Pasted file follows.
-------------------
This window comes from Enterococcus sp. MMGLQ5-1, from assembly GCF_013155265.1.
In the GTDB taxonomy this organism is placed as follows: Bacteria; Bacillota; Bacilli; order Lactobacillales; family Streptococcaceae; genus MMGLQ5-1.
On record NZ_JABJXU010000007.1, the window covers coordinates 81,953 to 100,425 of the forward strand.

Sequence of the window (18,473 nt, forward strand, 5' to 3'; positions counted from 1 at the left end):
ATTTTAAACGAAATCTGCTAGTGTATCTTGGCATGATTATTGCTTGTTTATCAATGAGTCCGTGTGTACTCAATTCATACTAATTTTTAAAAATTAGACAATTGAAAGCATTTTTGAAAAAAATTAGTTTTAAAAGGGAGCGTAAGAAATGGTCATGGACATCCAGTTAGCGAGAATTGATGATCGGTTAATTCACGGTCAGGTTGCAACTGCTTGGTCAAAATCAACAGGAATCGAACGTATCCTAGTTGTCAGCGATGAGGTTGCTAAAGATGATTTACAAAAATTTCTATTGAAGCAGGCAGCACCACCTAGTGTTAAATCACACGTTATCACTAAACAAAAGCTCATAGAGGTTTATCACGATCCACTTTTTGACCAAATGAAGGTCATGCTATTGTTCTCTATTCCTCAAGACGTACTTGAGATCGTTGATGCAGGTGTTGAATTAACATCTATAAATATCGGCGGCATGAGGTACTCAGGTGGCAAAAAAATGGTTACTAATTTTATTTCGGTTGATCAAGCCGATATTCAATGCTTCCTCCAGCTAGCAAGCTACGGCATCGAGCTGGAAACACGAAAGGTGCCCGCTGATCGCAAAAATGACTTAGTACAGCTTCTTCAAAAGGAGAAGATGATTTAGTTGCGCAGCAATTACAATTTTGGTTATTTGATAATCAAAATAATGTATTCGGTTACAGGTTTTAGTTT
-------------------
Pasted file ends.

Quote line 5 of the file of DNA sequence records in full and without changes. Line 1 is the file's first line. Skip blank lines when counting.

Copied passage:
ATTTTAAACGAAATCTGCTAGTGTATCTTGGCATGATTATTGCTTGTTTATCAATGAGTCCGTGTGTACTCAATTCATACTAATTTTTAAAAATTAGACAATTGAAAGCATTTTTGAAAAAAATTAGTTTTAAAAGGGAGCGTAAGAAATGGTCATGGACATCCAGTTAGCGAGAATTGATGATCGGTTAATTCACGGTCAGGTTGCAACTGCTTGGTCAAAATCAACAGGAATCGAACGTATCCTAGTTGTCAGCGATGAGGTTGCTAAAGATGATTTACAAAAATTTCTATTGAAGCAGGCAGCACCACCTAGTGTTAAATCACACGTTATCACTAAACAAAAGCTCATAGAGGTTTATCACGATCCACTTTTTGACCAAATGAAGGTCATGCTATTGTTCTCTATTCCTCAAGACGTACTTGAGATCGTTGATGCAGGTGTTGAATTAACATCTATAAATATCGGCGGCATGAGGTACTCAGGTGGCAAAAAAATGGTTACTAATTTTATTTCGGTTGATCAAGCCGATATTCAATGCTTCCTCCAGCTAGCAAGCTACGGCATCGAGCTGGAAACACGAAAGGTGCCCGCTGATCGCAAAAATGACTTAGTACAGCTTCTTCAAAAGGAGAAGATGATTTAGTTGCGCAGCAATTACAATTTTGGTTATTTGATAATCAAAATAATGTATTCGGTTACAGGTTTTAGTTT